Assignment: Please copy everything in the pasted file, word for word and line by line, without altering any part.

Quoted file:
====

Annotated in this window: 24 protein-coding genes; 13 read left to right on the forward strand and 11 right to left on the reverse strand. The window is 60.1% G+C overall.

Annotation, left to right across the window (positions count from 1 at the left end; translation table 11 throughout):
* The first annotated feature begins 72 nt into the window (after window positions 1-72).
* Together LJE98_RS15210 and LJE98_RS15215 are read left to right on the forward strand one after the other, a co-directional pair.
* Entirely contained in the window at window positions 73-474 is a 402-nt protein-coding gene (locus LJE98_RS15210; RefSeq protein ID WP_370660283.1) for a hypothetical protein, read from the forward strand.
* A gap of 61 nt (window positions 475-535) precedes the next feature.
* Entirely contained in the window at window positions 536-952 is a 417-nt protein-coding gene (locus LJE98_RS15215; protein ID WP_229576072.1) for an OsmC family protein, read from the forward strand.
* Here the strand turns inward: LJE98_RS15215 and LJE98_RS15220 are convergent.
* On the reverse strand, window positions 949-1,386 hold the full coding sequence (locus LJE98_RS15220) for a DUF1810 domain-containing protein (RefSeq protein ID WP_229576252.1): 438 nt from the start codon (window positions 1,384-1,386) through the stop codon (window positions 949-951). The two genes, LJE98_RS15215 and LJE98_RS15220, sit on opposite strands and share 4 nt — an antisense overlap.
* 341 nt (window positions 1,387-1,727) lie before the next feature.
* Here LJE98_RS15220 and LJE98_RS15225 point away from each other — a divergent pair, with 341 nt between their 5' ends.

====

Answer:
Annotated in this window: 24 protein-coding genes; 13 read left to right on the forward strand and 11 right to left on the reverse strand. The window is 60.1% G+C overall.

Annotation, left to right across the window (positions count from 1 at the left end; translation table 11 throughout):
* The first annotated feature begins 72 nt into the window (after window positions 1-72).
* Together LJE98_RS15210 and LJE98_RS15215 are read left to right on the forward strand one after the other, a co-directional pair.
* Entirely contained in the window at window positions 73-474 is a 402-nt protein-coding gene (locus LJE98_RS15210; RefSeq protein ID WP_370660283.1) for a hypothetical protein, read from the forward strand.
* A gap of 61 nt (window positions 475-535) precedes the next feature.
* Entirely contained in the window at window positions 536-952 is a 417-nt protein-coding gene (locus LJE98_RS15215; protein ID WP_229576072.1) for an OsmC family protein, read from the forward strand.
* Here the strand turns inward: LJE98_RS15215 and LJE98_RS15220 are convergent.
* On the reverse strand, window positions 949-1,386 hold the full coding sequence (locus LJE98_RS15220) for a DUF1810 domain-containing protein (RefSeq protein ID WP_229576252.1): 438 nt from the start codon (window positions 1,384-1,386) through the stop codon (window positions 949-951). The two genes, LJE98_RS15215 and LJE98_RS15220, sit on opposite strands and share 4 nt — an antisense overlap.
* 341 nt (window positions 1,387-1,727) lie before the next feature.
* Here LJE98_RS15220 and LJE98_RS15225 point away from each other — a divergent pair, with 341 nt between their 5' ends.